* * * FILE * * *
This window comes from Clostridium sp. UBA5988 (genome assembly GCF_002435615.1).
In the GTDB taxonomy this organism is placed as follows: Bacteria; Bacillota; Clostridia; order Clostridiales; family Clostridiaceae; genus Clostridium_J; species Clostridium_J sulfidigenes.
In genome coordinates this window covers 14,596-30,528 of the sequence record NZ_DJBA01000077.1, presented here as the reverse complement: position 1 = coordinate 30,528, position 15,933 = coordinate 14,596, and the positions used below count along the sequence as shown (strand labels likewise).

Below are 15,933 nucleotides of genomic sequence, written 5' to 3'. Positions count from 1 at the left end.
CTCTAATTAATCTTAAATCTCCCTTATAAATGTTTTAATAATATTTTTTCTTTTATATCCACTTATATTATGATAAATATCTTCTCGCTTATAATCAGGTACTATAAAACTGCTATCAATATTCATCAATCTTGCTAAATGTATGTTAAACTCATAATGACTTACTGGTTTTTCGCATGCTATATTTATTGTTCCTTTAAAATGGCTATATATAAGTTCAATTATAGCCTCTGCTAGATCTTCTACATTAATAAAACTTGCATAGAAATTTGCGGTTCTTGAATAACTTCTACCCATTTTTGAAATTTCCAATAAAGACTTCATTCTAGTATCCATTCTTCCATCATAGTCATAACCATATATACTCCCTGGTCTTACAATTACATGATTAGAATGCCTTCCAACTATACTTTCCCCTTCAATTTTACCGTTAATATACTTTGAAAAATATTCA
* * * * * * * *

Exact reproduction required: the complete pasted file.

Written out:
This window comes from Clostridium sp. UBA5988 (genome assembly GCF_002435615.1).
In the GTDB taxonomy this organism is placed as follows: Bacteria; Bacillota; Clostridia; order Clostridiales; family Clostridiaceae; genus Clostridium_J; species Clostridium_J sulfidigenes.
In genome coordinates this window covers 14,596-30,528 of the sequence record NZ_DJBA01000077.1, presented here as the reverse complement: position 1 = coordinate 30,528, position 15,933 = coordinate 14,596, and the positions used below count along the sequence as shown (strand labels likewise).

Below are 15,933 nucleotides of genomic sequence, written 5' to 3'. Positions count from 1 at the left end.
CTCTAATTAATCTTAAATCTCCCTTATAAATGTTTTAATAATATTTTTTCTTTTATATCCACTTATATTATGATAAATATCTTCTCGCTTATAATCAGGTACTATAAAACTGCTATCAATATTCATCAATCTTGCTAAATGTATGTTAAACTCATAATGACTTACTGGTTTTTCGCATGCTATATTTATTGTTCCTTTAAAATGGCTATATATAAGTTCAATTATAGCCTCTGCTAGATCTTCTACATTAATAAAACTTGCATAGAAATTTGCGGTTCTTGAATAACTTCTACCCATTTTTGAAATTTCCAATAAAGACTTCATTCTAGTATCCATTCTTCCATCATAGTCATAACCATATATACTCCCTGGTCTTACAATTACATGATTAGAATGCCTTCCAACTATACTTTCCCCTTCAATTTTACCGTTAATATACTTTGAAAAATATTCA